It used to be called the Freeway Series and it was as much a part of the Southland sports scene as Rams football and title fights at the Olympic Auditorium.
The Rams moved to St. Louis in 1995, however, and the Olympic played host to its final sporting event three years ago. And now the three-game spring training series between the Dodgers and Angels appears ready to fade away as well.
"I remember when I first came up, coming to this ballpark and there were 65,000 people here," Angels Manager Mike Scioscia, a former Dodgers catcher, said before his team played the Dodgers to a 2-2, 10-inning tie Thursday night before a crowd of 38,863 at Angel Stadium. "There probably was a little more fan interest just because the Angels and Dodgers were only going to meet if it was in a World Series. Now the fact that we play them during the season has taken a little of the bright light away from what the Freeway Series might have brought."
Indeed, the advent of interleague play a decade ago, which assures the teams will meet six times during the regular season, has stolen much of the thunder from the annual exhibition series, which dates to 1963.
And now, with the Dodgers moving their spring training base to Arizona next year, the Dodgers and Angels figure to face each other at least three more times in Cactus League play.
So if the Freeway Series does live on in Southern California it figures to be in abbreviated form, perhaps as a single exhibition, like this year, or as a two-game home-and-home series, said Angels spokesman Tim Mead.
"With interleague play, it loses some of its luster," said Dodgers Manager Joe Torre.
Of significance Thursday was the work of Angels right-hander Jon Garland, who held the Dodgers to an unearned run in five innings in his final preseason tuneup. For Garland, who will start the second game of the regular season Tuesday, the run is the only one he has allowed in his last 16 innings, a shot in the arm for a team missing its top two starting pitchers to injury.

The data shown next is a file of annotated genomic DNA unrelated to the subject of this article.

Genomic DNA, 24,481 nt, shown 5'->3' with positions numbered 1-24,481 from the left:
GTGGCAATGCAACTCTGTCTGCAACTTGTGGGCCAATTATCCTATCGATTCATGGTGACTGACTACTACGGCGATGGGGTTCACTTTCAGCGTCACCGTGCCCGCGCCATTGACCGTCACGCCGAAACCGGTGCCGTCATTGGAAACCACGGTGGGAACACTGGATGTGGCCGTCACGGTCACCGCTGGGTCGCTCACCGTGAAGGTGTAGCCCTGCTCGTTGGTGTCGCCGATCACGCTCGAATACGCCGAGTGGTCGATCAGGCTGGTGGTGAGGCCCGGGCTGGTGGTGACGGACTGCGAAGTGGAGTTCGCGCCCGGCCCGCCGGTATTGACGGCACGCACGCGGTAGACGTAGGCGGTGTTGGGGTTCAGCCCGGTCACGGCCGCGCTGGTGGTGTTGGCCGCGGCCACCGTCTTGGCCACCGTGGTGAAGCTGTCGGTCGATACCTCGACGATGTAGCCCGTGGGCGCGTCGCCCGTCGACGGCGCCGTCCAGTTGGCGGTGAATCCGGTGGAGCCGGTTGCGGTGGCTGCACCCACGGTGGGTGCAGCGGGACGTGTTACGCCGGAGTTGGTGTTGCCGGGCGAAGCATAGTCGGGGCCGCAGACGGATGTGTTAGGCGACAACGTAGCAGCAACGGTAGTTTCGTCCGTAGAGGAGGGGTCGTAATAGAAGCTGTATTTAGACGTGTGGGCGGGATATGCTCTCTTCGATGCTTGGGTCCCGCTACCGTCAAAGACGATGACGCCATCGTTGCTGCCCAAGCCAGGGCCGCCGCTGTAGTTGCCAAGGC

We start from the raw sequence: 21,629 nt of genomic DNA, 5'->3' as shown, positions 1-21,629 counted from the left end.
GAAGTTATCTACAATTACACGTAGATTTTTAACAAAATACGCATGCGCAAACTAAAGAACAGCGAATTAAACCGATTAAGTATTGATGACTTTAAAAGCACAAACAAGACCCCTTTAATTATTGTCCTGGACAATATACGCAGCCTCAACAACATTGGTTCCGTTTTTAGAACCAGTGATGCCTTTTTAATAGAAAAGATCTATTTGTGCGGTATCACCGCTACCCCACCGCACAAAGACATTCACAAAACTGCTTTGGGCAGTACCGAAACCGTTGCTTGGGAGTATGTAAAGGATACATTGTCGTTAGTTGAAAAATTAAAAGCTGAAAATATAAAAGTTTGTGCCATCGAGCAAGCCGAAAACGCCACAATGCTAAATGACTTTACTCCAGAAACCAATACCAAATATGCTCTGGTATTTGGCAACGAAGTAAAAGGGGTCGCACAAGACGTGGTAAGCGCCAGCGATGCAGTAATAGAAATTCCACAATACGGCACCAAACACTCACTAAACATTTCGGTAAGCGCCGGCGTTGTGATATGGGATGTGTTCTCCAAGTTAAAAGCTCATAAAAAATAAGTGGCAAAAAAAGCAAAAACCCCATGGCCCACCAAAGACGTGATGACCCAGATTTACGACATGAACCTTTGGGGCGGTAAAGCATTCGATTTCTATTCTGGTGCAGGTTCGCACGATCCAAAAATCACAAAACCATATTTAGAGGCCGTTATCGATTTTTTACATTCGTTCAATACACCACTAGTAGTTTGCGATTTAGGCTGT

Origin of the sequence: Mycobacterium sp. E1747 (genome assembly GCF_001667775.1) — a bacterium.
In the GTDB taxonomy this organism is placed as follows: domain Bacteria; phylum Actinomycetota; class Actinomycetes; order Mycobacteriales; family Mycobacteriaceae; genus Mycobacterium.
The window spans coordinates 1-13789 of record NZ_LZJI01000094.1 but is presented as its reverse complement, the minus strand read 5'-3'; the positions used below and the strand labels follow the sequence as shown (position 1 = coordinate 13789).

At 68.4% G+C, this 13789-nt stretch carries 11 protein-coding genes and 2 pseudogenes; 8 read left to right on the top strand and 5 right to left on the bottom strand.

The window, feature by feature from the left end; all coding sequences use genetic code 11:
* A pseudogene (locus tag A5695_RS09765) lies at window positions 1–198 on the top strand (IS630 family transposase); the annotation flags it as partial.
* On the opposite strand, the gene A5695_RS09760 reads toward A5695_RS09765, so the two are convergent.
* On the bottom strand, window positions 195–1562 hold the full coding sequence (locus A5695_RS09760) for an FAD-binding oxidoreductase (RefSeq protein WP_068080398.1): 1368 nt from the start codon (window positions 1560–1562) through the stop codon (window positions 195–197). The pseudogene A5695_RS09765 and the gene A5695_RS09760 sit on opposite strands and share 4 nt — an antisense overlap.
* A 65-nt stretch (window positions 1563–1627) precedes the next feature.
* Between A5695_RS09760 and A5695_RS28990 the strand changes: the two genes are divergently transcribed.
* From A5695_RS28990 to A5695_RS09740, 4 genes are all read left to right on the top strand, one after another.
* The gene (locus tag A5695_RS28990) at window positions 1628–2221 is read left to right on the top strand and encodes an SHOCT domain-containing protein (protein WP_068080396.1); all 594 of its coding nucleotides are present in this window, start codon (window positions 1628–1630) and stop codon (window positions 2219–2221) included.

The Dodgers, meanwhile, watched hobbled reliever Takashi Saito struggle through the fourth inning, his lone inning of work, by giving up two hard-hit balls, including Howie Kendrick's triple off the right-field wall.
By then the Angels had a 2-1 lead, courtesy of a two-run first-inning home run by Vladimir Guerrero, one of eight .300 hitters in their starting lineup.
The Dodgers took advantage of a passed ball and three consecutive singles, the last a run-scoring hit by Chin-lung Hu, to halve the lead in the second.
But they didn't get another man into scoring position until the eighth when James Loney drove in pinch-runner Ramon Martinez with a two-out double to tie the score.
The game was called two innings later by mutual consent, leaving both teams with four ties this spring. In the Freeway Series there have been three ties in the last three years.
Rafael Furcal reached base four times for the Dodgers, walking twice and singling twice to raise his spring average to .365.
Outfielder Andre Ethier, locked in a battle with Juan Pierre for a starting job, had an outstanding night defensively, making a leaping catch at the wall and throwing out two runners, including the potential winning run at the plate in the eighth.
Pierre, meanwhile, went 0 for 5, leaving six runners on base and dropping his average to .179.